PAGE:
The Westford Wardsman, Saturday, August 23, 1919

A look back in  time to a century ago
By Bob Oliphant

“Center. Foundations are in and work under way for the new home of Alexander Cameron
[10 Graniteville Rd.], opposite the home of his parents [7 Graniteville Rd.], Mr. and Mrs. Julian
A. Cameron.
“The teaching staff for the schools is not complete, but will be given next week. At the
academy, Principal Roudenbush will be assisted by Miss Cohen, and Mrs. Harold W. Hildreth
will assist a part of each day….
“We are told that Everett Miller is to transfer the school children in an auto bus at the
beginning of the school term.
“We quote the following from a recent daily paper; ‘New York, August 18—Sergt. Leroy Bicknell, of Westford, Mass., a member of Company D, 9th Machine Gun Battalion, who arrived on the Agamemnon, wore the Distinguished Service Cross, Croix de Guerre and Military Medal, awarded in recognition of his achievement when, without aid, he rescued a captured machine gun crew. In making this rescue he killed several Germans and took nine prisoners.’ Sergt. Bicknell is the son of Mr. and Mrs. Chas. H. Bicknell, and his safe arrival home to his family and home friends is welcome.

“We hoped to be able to announce the tax rate for 1919 last week, but the assessors were not ready until a day later with their findings. The rate this year is $17 per $1000, against $15.30 last year. The increase in state and county taxes is one reason for this advance. The books will not be committed to the collector for another week, it is expected.

“About Town. The Read-Drew farm on Main street and Stony Brook road [162 Main St.] are
up to the advanced class in methods in orcharding. Of late they have been thinning the Baldwin
apples and sending them to Boston, where they have sold for $1.50 per bushel. They have bought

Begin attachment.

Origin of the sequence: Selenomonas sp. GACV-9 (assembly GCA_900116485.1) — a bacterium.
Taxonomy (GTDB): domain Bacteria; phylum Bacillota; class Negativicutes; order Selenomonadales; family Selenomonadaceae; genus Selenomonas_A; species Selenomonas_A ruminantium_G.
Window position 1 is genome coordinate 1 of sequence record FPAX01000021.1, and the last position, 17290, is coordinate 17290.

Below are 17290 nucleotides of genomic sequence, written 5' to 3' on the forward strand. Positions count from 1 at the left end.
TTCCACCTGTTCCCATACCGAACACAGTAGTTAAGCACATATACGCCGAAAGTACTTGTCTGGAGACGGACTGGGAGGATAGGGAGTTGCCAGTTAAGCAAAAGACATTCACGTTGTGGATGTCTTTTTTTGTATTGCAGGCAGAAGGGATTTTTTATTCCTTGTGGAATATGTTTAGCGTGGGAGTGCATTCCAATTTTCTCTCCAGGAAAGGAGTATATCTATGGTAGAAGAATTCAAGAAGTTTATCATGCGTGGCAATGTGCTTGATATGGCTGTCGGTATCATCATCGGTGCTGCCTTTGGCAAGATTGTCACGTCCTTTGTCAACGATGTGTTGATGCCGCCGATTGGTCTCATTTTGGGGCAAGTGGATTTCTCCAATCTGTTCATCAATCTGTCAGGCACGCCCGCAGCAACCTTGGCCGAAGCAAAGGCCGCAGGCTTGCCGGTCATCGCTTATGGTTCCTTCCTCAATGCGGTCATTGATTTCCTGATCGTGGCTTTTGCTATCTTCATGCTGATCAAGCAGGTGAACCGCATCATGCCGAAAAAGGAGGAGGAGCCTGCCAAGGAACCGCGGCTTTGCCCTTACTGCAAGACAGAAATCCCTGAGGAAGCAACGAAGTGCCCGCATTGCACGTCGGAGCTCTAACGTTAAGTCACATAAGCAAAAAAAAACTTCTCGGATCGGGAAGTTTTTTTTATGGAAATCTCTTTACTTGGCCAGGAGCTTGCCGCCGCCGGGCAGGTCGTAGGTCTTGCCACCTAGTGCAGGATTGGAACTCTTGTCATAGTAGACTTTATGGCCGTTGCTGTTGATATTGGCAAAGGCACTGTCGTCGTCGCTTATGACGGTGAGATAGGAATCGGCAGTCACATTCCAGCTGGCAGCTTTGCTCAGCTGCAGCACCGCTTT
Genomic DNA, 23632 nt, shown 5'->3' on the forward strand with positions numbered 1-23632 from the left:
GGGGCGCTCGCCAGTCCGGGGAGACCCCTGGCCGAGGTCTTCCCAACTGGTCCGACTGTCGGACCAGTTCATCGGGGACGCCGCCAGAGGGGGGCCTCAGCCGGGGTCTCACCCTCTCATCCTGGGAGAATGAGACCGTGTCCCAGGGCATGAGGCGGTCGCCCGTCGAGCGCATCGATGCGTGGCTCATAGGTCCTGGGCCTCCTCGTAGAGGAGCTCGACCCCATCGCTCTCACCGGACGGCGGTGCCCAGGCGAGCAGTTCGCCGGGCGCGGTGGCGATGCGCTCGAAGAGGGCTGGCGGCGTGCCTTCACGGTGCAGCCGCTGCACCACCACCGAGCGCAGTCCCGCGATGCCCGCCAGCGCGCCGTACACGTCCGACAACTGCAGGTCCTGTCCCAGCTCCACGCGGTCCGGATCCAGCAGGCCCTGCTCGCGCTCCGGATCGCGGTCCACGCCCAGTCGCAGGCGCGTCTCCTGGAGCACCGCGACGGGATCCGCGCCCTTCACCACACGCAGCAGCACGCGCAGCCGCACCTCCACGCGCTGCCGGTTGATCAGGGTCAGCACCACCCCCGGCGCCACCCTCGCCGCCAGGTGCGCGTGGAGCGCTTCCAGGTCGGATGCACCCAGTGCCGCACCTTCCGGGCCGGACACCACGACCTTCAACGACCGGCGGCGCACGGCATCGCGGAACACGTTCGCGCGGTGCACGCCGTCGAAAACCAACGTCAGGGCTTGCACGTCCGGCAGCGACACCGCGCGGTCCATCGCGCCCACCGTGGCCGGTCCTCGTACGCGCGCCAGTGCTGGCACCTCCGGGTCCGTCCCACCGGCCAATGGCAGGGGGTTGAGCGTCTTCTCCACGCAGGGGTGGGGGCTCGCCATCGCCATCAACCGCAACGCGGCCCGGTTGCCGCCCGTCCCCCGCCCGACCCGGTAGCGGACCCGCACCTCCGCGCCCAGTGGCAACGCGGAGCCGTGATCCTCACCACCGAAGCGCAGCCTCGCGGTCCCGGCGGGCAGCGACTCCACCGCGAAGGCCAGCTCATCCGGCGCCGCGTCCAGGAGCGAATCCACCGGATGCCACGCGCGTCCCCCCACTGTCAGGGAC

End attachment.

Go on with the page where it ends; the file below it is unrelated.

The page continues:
three [railroad] carloads of boxes, delivered at Westford station. They have harvested 175 crates
of currants which average better than twenty cents per quart box. This modern fruit farm is kept
at thrift point by chemicals mostly. Nearly all the rocky pastures of the once famous Zack Read
farm are covered with fruit trees. The interfering stones have been introduced to dynamite.
There is a very abundant scarcity of help which sets the brakes against the pace they are equipped
for.
“We are glad to welcome Mr. and Mrs. Quincy Day back to town. Mr. Day is engineer at the
Sargent machine shop.
“For the number of trees, David Sherman on frosty Cold Spring road has the best display of
peaches. All the trees are loaded to the prop up point.
“Picking twenty-three quarts of blueberries in 4 ½ hours, or 5.1 quarts an hour, is the
statement of the doings of James B. Tuttle, of Acton, of his efforts, and claims to be the champion

of the county and challenges all on-comers. This challenge will have to be accepted quickly or
the blueberries will all be rainfalls and windfalls. The writer has done the above with berries,
leaves and branches, but Mr. Tuttle is too good and reliable to be built that way.
“Graniteville. Sergt. William F. Buckingham, a Graniteville boy with the famous 2 nd
division, has recently returned from overseas duty and has received his discharge at Camp
Devens. He is now at his home here.
“Forge Village. A fourth-class postmaster’s examination will be held by the civil service
commission in Ayer on September 13, as a result of which it is expected to make certification to
fill a contemplated vacancy in Forge Village. The compensation of the postmaster at this office
was $587 for the last fiscal year. All information may be obtained from the local postoffice.
Mrs. Elmer E. Nutting, the efficient and courteous postmistress, has sent in her resignation to take
effect in September. Mrs. Nutting succeeded her brother the late Daniel Splaine [who died Aug.
10, 1902], who took the office over twenty years ago.
“The Odd Fellows field day at the athletic grounds last Saturday drew a large crowd. The
attraction was a ball game between the Forge Village A.C. and the Abbot Worsted Company
team. The latter won by the score of 19 to 4. Other attractions were sports of different kinds.
Refreshments were on sale. The training school band of North Chelmsford rendered music
during the afternoon.
“Ayer
“News Items. The aeroplane at Camp Devens ran out of gasoline while flying near Concord
last week Friday and landed in a potato field of the Concord Reformatory, turned turtle and was
badly damaged, but the occupants were not hurt. Saturday army trucks brought it to the camp for
repairs.”

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